Audience with the King
Upon reaching Elefteria and the wondrous castle of Whitehall, Julianne requested and was granted a private audience before High King Angarian so soon that she had hardly time to brace herself for the potentially trying and humiliating encounter. This felt like the hardest thing she had ever done, even topping her decision to flee and take refuge on Earth fourteen years earlier. She was received by a tiny and timid puck servant and escorted through the labyrinthine palace. The small, spry and fleet-footed being in a flowing snow-white silk tunic and with blonde hair woven tightly under a silver mesh cap brought Julianne through long galleries hung with marvelous art and adorned with impressive statues. Halls where their footfalls echoed into silent emptiness as they crossed the shiny marble floors. Julianne became shown up broad and imposing staircases and finally through an outer office where clerks and secretaries were full at work with typing on computers and talking on picture phones, the buzz of activity fermenting the air like statics of a thunderstorm. The resemblance to any Earth office was almost scary, only the more sumptuous furnishing and the greater racial variation of the workers, including greenish dryads and small pixies, told Julianne that this was not some Earthly authority at work here.
The servant led Julianne to a small waiting alchove were golden lanterns hung in niches, casting a warm, inviting light except where pillars and drapes contrived to create equally inviting, restful pools of shadow. Here she was offered a seat and refreshments. Water, wine, fruit and small pastries were carried in on shiny plates, but she was too nervous to be able to ingest anything. Instead she settled for a few mouths of fresh and slightly carbonated water. Moments later the servant reappeared, curtsied and asked her politely to follow. Julianne stood and was guided up a few steps to an ornate set of double doors, the servant opening one of them and admitting Julianne into the office of the King.
Her casual stroll across the decorative rugs covering the floor belied the tension knotting her stomach as she faced the imposing man in the grand room. Once, she had loved him. Trusted him. Worshipped him. She remembered the past with such aching clarity it took her breath away.
Only when Julianne stood before the King of Lealia could she make her fury known and reveal her true intentions for having seeked him out. She wanted her child back, and King Angarian had better be prepared to assist her in the ordeal!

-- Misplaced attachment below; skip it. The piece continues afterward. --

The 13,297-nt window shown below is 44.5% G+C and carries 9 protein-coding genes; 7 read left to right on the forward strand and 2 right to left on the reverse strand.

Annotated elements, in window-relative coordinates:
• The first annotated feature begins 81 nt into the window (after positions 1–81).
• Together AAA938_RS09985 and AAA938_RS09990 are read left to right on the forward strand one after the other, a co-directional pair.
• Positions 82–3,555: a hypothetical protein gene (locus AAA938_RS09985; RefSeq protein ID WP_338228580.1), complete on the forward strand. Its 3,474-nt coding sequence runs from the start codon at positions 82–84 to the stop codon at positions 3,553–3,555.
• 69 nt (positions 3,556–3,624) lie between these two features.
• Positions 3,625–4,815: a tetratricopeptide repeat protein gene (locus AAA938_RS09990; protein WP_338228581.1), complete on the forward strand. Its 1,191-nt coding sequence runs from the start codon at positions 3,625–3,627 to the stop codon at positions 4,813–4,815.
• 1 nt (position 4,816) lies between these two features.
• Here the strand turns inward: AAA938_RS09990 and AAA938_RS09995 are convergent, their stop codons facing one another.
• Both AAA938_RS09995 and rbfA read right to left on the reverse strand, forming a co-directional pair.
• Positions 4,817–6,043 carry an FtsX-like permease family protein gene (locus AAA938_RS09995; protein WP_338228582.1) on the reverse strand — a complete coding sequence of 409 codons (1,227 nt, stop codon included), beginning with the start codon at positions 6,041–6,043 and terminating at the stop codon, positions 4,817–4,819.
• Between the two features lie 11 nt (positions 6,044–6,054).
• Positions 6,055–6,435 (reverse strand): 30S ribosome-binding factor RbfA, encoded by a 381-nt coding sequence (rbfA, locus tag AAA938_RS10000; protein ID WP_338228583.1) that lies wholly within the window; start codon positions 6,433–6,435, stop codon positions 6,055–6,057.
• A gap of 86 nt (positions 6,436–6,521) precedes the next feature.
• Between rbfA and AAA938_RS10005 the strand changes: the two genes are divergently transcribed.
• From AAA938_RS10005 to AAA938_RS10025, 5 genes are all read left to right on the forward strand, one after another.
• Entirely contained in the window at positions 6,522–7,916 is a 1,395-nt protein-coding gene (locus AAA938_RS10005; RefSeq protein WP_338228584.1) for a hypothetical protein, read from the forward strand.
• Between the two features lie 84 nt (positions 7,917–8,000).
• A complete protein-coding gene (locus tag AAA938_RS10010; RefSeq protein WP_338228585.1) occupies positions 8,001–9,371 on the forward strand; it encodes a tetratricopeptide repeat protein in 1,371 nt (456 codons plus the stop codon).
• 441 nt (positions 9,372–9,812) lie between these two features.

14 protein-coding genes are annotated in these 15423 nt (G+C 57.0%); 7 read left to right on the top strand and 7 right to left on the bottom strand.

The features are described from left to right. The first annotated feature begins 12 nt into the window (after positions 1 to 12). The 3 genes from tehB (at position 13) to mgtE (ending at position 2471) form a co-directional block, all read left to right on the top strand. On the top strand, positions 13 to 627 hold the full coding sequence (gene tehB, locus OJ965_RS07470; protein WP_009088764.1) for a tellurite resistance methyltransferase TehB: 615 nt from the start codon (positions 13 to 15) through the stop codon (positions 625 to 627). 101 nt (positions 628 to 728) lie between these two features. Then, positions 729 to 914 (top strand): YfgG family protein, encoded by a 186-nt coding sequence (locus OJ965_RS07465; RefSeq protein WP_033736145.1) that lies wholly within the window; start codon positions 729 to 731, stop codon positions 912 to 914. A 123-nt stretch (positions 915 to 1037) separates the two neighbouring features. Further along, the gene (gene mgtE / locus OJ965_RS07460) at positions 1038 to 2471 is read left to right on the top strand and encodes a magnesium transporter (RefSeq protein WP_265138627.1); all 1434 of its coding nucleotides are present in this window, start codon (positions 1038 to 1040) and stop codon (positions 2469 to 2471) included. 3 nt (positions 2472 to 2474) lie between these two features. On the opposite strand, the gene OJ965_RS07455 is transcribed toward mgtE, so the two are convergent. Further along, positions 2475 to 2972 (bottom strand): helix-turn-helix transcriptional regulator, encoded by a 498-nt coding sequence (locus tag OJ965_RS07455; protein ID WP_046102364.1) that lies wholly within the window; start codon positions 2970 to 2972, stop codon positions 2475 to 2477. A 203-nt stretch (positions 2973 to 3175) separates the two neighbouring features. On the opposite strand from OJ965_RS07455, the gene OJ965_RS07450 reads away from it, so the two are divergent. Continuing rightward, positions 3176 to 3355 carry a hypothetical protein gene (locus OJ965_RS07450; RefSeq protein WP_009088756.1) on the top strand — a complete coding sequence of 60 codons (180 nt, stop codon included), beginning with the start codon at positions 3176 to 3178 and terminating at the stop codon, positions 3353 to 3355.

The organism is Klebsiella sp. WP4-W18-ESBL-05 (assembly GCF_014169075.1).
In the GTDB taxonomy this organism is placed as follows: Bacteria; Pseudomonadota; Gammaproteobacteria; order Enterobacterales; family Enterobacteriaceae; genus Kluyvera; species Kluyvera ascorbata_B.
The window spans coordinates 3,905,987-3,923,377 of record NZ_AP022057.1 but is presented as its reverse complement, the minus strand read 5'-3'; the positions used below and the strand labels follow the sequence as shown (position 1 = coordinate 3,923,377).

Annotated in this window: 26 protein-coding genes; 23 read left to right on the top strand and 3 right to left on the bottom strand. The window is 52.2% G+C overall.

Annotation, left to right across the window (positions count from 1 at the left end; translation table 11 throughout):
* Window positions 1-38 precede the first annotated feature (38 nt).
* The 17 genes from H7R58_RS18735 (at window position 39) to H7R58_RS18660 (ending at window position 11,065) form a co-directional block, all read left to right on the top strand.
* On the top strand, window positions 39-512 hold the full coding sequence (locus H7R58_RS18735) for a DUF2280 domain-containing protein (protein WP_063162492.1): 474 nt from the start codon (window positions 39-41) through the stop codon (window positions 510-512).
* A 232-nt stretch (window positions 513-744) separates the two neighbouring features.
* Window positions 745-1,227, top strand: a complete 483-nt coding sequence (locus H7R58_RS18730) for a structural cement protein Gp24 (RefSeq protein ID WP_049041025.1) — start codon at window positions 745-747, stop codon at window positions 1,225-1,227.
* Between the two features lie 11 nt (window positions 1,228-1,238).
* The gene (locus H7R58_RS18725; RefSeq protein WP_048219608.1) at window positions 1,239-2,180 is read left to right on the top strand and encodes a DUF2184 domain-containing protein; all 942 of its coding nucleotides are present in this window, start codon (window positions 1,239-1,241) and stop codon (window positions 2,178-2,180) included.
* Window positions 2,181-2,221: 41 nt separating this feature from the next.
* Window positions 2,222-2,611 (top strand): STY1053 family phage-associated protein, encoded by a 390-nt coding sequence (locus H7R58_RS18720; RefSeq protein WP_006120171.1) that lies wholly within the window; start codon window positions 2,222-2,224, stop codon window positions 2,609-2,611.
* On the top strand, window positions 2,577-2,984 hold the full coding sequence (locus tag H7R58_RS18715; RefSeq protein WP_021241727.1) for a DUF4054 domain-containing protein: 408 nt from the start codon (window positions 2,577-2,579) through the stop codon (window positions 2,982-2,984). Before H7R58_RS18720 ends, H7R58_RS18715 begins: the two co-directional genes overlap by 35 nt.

Sitting behind his large desk, with the great garden of Whitehall as a backdrop through a floor-to-ceiling picture window, Angarian was listening to the daughter of his old rival with well concealed pique, hands folded together in front of him on the polished mahogany surface of his desk. When Julianne was done he sat almost immobile saying nothing for a while. It aggravated her, but such was his intention and she was not going to give him the pleasure of seeing her annoyance. When he finally spoke it was with a clement, almost indifferent-sounding voice.
"Did you two fight before she left?" he asked.
"She didn't 'leave', of that I'm sure," Julianne replied, her eyes smoldered with the burn of dry ice. She had quite a bit harder to conceal her anger and her contempt for this man. "She was taken."
"Taken? By whom?"
"If I'd knew that, would I come here, you think? And humiliate myself before you?"
"I cannot answer that," his voice stayed unflappable, she failed to provoke him so far. "The only thing I know to this point is that Sarah is not here. At Whitehall. I could order a search for her, Julianne. But first I most know that she's not staying away on purpose."
"Because if she does, then you and Sarah have other problems to solve than ones that can possibly involve me."
Julianne sighed and swallowed.
"I didn't mean that kind of 'why'," she said pointedly. "I meant 'why' as in 'why should she?'"
"She's fifteen years old, Julianne," the King pointed out. "As a fifteen years old, she has just begun to live her life. Naturally she wants to try new things. To probate her limits. From what I understand she only recently learned about the true nature of her background and her powers. The things she could do; the places she could go. Naturally she's curious, and nurtures a desire to exam what she's got and see what's out there."